The IF…THEN statement is one of the most commonly used and most useful statements in VBA. The IF…THEN statement allows you to build logical thinking inside your macro.
The IF…THEN statement is like the IF function in Excel. You give the IF a condition to test, such as “Is the customer a “preferred” customer?” If the customer is classified as “preferred” then calculate a discount amount. Another test could be to test the value of a cell, such as “Is the cell value greater than 100?” If so, display the message “Great sale!” Otherwise, display the message “Better luck next time.”
The IF…THEN can also evaluate many conditions. Like the AND function, you can ask several questions and all the questions must evaluate to TRUE to perform the action. Similarly, you can ask several questions and if any single or multiple of questions are true, the action will be performed. This is like an OR function in Excel.
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Task #1 – Simple IF
In this example we will evaluate a single cell. Once we have the logic correct, we will apply the logic to a range of cells using a looping structure.
In Excel, open the VBA Editor by pressing F-11 (or press the Visual Basic button on the Developer ribbon.)
Right-click “This Workbook” in the Project Explorer (upper-left of VBA Editor) and select Insert ⇒ Module.
In the Code window (right panel) type the following and press ENTER.
We want to evaluate the contents of cell B9 to determine if the value is greater than 0 (zero). If the value is >0, we will display the value of cell B9 in cell C9.
In the Code window, click between the Sub and End Sub commands and enter the following.
If Range("B9").Value > 0 Then Range("C9").Value = Range("B9").Value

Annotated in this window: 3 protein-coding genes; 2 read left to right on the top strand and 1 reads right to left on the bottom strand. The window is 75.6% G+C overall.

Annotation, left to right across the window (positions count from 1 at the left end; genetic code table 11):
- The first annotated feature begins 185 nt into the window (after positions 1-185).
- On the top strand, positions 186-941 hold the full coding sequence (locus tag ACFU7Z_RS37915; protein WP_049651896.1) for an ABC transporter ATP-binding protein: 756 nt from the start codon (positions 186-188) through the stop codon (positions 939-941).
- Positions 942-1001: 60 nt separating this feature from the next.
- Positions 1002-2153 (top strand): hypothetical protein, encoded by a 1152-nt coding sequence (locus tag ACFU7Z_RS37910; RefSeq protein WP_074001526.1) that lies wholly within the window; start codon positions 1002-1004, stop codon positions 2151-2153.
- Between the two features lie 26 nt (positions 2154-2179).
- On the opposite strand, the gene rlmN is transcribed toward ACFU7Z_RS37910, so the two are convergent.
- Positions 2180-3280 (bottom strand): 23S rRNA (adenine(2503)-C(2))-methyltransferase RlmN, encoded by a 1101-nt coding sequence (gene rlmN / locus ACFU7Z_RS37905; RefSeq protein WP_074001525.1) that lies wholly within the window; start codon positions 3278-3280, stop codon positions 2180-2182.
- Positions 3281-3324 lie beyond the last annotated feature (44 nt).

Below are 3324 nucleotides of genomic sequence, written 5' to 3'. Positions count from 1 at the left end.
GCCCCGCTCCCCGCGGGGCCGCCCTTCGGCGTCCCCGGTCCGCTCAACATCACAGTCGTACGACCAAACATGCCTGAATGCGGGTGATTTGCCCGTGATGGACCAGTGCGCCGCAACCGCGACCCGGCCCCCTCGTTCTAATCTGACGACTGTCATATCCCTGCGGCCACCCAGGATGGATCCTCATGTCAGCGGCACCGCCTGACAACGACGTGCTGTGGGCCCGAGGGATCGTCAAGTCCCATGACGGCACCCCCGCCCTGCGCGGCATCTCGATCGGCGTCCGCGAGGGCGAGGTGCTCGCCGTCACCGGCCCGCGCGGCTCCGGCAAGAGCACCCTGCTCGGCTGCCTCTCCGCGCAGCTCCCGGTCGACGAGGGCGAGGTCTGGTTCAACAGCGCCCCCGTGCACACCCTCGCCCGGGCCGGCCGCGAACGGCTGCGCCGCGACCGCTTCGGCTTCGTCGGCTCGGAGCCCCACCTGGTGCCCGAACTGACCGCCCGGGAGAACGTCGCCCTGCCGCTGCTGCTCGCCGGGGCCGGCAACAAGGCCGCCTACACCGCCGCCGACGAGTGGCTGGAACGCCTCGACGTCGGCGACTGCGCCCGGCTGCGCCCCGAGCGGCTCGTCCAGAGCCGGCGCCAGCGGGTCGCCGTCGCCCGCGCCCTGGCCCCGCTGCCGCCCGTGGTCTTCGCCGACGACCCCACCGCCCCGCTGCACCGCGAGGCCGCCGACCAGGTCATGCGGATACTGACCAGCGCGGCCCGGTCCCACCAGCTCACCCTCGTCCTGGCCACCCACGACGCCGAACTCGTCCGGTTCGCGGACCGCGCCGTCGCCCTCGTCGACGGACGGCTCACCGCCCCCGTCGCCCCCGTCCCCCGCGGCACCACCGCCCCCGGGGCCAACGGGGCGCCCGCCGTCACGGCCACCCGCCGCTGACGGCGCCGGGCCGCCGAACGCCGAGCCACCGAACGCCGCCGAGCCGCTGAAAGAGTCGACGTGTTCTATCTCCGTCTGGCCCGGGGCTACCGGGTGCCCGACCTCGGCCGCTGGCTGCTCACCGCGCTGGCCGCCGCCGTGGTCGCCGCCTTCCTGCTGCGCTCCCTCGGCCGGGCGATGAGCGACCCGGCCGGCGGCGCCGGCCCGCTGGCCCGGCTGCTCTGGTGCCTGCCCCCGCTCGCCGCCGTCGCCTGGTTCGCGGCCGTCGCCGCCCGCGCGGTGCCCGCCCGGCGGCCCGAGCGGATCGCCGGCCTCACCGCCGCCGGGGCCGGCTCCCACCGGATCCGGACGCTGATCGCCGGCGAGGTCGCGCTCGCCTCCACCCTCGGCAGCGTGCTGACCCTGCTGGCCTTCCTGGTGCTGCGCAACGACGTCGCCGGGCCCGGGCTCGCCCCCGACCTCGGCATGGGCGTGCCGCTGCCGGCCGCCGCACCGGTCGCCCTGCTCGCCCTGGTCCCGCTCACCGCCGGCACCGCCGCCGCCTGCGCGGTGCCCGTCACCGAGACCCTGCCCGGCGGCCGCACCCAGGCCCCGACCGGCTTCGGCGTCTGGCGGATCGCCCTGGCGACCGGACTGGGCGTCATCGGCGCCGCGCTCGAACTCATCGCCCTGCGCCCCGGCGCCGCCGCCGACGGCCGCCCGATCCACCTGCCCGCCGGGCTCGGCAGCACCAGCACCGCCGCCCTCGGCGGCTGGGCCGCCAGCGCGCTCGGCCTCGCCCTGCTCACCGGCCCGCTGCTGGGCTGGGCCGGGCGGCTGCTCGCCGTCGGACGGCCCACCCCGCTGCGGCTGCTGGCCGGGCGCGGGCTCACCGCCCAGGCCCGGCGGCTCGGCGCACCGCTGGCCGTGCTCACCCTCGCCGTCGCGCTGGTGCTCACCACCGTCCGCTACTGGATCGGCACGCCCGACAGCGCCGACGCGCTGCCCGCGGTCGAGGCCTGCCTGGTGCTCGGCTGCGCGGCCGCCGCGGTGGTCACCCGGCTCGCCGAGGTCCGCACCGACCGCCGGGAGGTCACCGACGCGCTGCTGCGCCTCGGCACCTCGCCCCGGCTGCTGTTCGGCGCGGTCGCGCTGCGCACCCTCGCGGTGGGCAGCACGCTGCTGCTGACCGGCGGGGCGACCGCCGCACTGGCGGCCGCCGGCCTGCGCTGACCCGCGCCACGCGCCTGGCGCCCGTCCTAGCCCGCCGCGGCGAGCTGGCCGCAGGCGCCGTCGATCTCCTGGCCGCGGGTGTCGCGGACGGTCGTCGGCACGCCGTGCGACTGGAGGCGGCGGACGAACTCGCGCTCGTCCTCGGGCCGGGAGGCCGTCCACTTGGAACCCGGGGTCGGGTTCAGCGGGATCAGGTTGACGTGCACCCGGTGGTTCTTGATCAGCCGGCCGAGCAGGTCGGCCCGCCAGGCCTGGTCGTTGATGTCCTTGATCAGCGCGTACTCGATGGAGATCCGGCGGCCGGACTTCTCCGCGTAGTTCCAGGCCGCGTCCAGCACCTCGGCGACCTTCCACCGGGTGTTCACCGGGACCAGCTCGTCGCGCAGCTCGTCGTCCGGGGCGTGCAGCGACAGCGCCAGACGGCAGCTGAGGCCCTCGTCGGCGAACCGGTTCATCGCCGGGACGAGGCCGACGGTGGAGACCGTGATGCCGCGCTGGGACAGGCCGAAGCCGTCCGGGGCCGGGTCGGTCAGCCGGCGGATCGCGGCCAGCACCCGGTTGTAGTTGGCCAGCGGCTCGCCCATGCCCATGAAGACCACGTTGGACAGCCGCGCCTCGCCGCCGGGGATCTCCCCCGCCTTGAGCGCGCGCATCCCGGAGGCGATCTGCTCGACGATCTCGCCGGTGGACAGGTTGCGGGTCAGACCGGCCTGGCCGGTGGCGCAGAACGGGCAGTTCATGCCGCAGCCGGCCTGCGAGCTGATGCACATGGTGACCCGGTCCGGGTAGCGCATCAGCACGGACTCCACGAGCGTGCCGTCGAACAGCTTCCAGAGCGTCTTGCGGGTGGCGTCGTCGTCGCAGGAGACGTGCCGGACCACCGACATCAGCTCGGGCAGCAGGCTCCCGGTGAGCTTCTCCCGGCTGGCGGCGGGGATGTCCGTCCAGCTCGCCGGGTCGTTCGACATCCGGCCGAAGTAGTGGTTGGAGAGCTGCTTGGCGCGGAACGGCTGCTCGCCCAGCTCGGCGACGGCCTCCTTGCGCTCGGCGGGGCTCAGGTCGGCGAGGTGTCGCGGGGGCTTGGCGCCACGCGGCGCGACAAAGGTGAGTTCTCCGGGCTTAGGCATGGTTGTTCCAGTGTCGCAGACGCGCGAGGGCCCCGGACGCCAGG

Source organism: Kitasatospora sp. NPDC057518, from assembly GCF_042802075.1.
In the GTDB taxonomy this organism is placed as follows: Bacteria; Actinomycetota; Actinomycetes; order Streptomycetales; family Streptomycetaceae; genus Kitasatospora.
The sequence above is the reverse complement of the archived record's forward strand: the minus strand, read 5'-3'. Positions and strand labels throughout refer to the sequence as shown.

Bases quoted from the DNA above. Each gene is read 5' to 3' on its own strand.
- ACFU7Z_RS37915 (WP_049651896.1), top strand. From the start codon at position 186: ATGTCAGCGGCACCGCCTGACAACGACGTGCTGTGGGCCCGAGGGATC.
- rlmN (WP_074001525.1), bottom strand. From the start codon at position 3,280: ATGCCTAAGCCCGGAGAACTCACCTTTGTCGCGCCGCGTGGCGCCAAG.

If you only have a single action to perform, you can leave all the code on a single line and you do not have to close the statement with an END IF.
If you have more than one action to perform, you will want to break your code into multiple lines like the following example.
When using this line-break style, don’t forget to include the END IF statement at the end of the logic.
Test the function by executing the macro. Click in the code and press F5 or click the Run button on the toolbar at the top of the VBA Editor window.
The number 45 should appear in cell C9.
If we change the value in cell B9 to -2, clear the contents of cell C9 and re-run the macro, cell C9 will remain blank.
Suppose we want to test the values in Column B to see if they are between 1 and 400. We will use an AND statement to allow the IF to perform multiple tests.
Update the code with the following IF statement.
Sub Simple_If() If Range("B9").Value > 0 And Range("B9").Value <= 400 Then Range("C9").Value = Range("B9").Value End If End Sub
Test the macro by changing the value in cell B9 to values between 1 and 400 as well as testing values >400 or <=0 (remember to clear the contents of cell C9 prior to each test).
Task #2 – Color all values between 1 and 400 green (Looping Through Data)
Now we want to loop through the values in Column B and perform the test on each value.
Below the existing procedure, start a new procedure named IF_Loop(). Type the following and press ENTER.
We want to color all the cells in range B9:B18 green if their cell value is between 1 and 400.
There are many ways to determine the data’s range. For examples of several range detection/selection techniques, click the link below to check out the VBA & Macros course.
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The technique we will use is to convert the plain table to a Data Table and use Table References. Table References are great because they automatically expand and contract when data is either added or removed from the table. This keep you from having to update all your formulas and VBA code when data ranges change, which they often do.